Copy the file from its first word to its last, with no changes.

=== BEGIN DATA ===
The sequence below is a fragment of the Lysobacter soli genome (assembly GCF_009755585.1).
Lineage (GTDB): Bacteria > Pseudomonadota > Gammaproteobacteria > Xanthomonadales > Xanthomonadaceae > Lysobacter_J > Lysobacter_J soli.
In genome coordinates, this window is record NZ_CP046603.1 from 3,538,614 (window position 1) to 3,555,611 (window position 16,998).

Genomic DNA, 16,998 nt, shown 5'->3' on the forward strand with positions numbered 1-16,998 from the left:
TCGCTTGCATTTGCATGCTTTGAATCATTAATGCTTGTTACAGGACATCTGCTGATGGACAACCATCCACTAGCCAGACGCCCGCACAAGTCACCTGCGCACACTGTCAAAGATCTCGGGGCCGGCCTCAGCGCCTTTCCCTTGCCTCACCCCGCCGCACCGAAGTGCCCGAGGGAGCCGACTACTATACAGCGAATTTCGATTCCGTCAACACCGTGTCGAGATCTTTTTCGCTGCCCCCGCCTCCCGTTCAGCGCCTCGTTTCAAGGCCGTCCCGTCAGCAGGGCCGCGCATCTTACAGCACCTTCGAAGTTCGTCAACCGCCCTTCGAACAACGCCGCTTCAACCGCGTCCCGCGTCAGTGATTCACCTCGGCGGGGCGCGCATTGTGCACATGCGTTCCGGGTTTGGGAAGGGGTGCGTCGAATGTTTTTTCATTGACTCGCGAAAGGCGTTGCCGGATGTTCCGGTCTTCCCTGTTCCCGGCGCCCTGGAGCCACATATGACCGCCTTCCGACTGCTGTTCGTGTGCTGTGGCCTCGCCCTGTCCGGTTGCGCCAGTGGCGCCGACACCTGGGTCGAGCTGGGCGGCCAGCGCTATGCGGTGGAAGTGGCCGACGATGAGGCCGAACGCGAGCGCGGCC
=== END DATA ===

The sequence below is a fragment of the Lysobacter soli genome (assembly GCF_009755585.1).
Lineage (GTDB): Bacteria > Pseudomonadota > Gammaproteobacteria > Xanthomonadales > Xanthomonadaceae > Lysobacter_J > Lysobacter_J soli.
In genome coordinates, this window is record NZ_CP046603.1 from 3,538,614 (window position 1) to 3,555,611 (window position 16,998).

Genomic DNA, 16,998 nt, shown 5'->3' on the forward strand with positions numbered 1-16,998 from the left:
TCGCTTGCATTTGCATGCTTTGAATCATTAATGCTTGTTACAGGACATCTGCTGATGGACAACCATCCACTAGCCAGACGCCCGCACAAGTCACCTGCGCACACTGTCAAAGATCTCGGGGCCGGCCTCAGCGCCTTTCCCTTGCCTCACCCCGCCGCACCGAAGTGCCCGAGGGAGCCGACTACTATACAGCGAATTTCGATTCCGTCAACACCGTGTCGAGATCTTTTTCGCTGCCCCCGCCTCCCGTTCAGCGCCTCGTTTCAAGGCCGTCCCGTCAGCAGGGCCGCGCATCTTACAGCACCTTCGAAGTTCGTCAACCGCCCTTCGAACAACGCCGCTTCAACCGCGTCCCGCGTCAGTGATTCACCTCGGCGGGGCGCGCATTGTGCACATGCGTTCCGGGTTTGGGAAGGGGTGCGTCGAATGTTTTTTCATTGACTCGCGAAAGGCGTTGCCGGATGTTCCGGTCTTCCCTGTTCCCGGCGCCCTGGAGCCACATATGACCGCCTTCCGACTGCTGTTCGTGTGCTGTGGCCTCGCCCTGTCCGGTTGCGCCAGTGGCGCCGACACCTGGGTCGAGCTGGGCGGCCAGCGCTATGCGGTGGAAGTGGCCGACGATGAGGCCGAACGCGAGCGCGGCC